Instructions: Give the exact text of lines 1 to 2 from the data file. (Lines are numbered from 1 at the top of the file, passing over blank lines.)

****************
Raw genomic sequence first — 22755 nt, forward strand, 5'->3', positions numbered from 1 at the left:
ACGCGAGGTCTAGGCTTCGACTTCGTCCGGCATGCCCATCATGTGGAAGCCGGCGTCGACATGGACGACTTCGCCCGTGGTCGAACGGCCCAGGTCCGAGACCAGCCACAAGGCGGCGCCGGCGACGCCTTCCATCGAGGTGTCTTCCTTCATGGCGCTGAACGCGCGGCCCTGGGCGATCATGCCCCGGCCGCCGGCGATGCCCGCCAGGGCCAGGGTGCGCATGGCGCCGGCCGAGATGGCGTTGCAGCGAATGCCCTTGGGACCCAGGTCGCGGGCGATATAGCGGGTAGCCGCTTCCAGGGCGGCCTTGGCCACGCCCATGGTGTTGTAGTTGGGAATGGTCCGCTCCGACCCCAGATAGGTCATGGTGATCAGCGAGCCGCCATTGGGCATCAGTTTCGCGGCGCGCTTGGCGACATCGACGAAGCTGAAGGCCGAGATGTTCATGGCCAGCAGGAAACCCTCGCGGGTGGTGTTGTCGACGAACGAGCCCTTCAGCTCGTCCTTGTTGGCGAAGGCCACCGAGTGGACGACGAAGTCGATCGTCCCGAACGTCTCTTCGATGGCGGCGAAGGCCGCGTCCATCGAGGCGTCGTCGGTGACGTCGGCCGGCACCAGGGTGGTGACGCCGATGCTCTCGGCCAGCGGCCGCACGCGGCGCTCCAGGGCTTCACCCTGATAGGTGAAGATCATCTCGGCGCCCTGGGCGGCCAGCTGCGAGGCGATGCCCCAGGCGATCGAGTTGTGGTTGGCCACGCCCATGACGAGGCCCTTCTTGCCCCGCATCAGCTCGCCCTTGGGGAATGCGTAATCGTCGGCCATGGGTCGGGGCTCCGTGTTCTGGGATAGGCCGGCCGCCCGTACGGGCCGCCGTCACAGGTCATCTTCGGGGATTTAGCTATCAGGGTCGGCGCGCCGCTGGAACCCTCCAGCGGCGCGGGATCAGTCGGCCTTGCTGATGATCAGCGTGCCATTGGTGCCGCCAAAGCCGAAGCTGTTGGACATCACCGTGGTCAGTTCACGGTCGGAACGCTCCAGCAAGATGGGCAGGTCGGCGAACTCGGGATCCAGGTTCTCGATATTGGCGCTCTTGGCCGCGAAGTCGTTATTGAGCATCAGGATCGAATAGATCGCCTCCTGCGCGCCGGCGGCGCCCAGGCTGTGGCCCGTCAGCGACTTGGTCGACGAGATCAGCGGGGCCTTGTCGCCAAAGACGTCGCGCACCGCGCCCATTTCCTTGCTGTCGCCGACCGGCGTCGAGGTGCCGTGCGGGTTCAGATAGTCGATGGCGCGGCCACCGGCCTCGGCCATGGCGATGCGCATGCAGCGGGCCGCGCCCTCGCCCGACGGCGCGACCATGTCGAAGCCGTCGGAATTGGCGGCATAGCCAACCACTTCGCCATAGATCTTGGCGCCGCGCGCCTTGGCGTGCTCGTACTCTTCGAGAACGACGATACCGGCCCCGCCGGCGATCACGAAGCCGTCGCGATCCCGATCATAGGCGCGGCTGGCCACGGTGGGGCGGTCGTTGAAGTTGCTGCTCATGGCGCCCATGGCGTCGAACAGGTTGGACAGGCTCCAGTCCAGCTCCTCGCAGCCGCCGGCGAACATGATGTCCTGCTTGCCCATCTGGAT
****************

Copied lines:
Raw genomic sequence first — 22755 nt, forward strand, 5'->3', positions numbered from 1 at the left:
ACGCGAGGTCTAGGCTTCGACTTCGTCCGGCATGCCCATCATGTGGAAGCCGGCGTCGACATGGACGACTTCGCCCGTGGTCGAACGGCCCAGGTCCGAGACCAGCCACAAGGCGGCGCCGGCGACGCCTTCCATCGAGGTGTCTTCCTTCATGGCGCTGAACGCGCGGCCCTGGGCGATCATGCCCCGGCCGCCGGCGATGCCCGCCAGGGCCAGGGTGCGCATGGCGCCGGCCGAGATGGCGTTGCAGCGAATGCCCTTGGGACCCAGGTCGCGGGCGATATAGCGGGTAGCCGCTTCCAGGGCGGCCTTGGCCACGCCCATGGTGTTGTAGTTGGGAATGGTCCGCTCCGACCCCAGATAGGTCATGGTGATCAGCGAGCCGCCATTGGGCATCAGTTTCGCGGCGCGCTTGGCGACATCGACGAAGCTGAAGGCCGAGATGTTCATGGCCAGCAGGAAACCCTCGCGGGTGGTGTTGTCGACGAACGAGCCCTTCAGCTCGTCCTTGTTGGCGAAGGCCACCGAGTGGACGACGAAGTCGATCGTCCCGAACGTCTCTTCGATGGCGGCGAAGGCCGCGTCCATCGAGGCGTCGTCGGTGACGTCGGCCGGCACCAGGGTGGTGACGCCGATGCTCTCGGCCAGCGGCCGCACGCGGCGCTCCAGGGCTTCACCCTGATAGGTGAAGATCATCTCGGCGCCCTGGGCGGCCAGCTGCGAGGCGATGCCCCAGGCGATCGAGTTGTGGTTGGCCACGCCCATGACGAGGCCCTTCTTGCCCCGCATCAGCTCGCCCTTGGGGAATGCGTAATCGTCGGCCATGGGTCGGGGCTCCGTGTTCTGGGATAGGCCGGCCGCCCGTACGGGCCGCCGTCACAGGTCATCTTCGGGGATTTAGCTATCAGGGTCGGCGCGCCGCTGGAACCCTCCAGCGGCGCGGGATCAGTCGGCCTTGCTGATGATCAGCGTGCCATTGGTGCCGCCAAAGCCGAAGCTGTTGGACATCACCGTGGTCAGTTCACGGTCGGAACGCTCCAGCAAGATGGGCAGGTCGGCGAACTCGGGATCCAGGTTCTCGATATTGGCGCTCTTGGCCGCGAAGTCGTTATTGAGCATCAGGATCGAATAGATCGCCTCCTGCGCGCCGGCGGCGCCCAGGCTGTGGCCCGTCAGCGACTTGGTCGACGAGATCAGCGGGGCCTTGTCGCCAAAGACGTCGCGCACCGCGCCCATTTCCTTGCTGTCGCCGACCGGCGTCGAGGTGCCGTGCGGGTTCAGATAGTCGATGGCGCGGCCACCGGCCTCGGCCATGGCGATGCGCATGCAGCGGGCCGCGCCCTCGCCCGACGGCGCGACCATGTCGAAGCCGTCGGAATTGGCGGCATAGCCAACCACTTCGCCATAGATCTTGGCGCCGCGCGCCTTGGCGTGCTCGTACTCTTCGAGAACGACGATACCGGCCCCGCCGGCGATCACGAAGCCGTCGCGATCCCGATCATAGGCGCGGCTGGCCACGGTGGGGCGGTCGTTGAAGTTGCTGCTCATGGCGCCCATGGCGTCGAACAGGTTGGACAGGCTCCAGTCCAGCTCCTCGCAGCCGCCGGCGAACATGATGTCCTGCTTGCCCATCTGGAT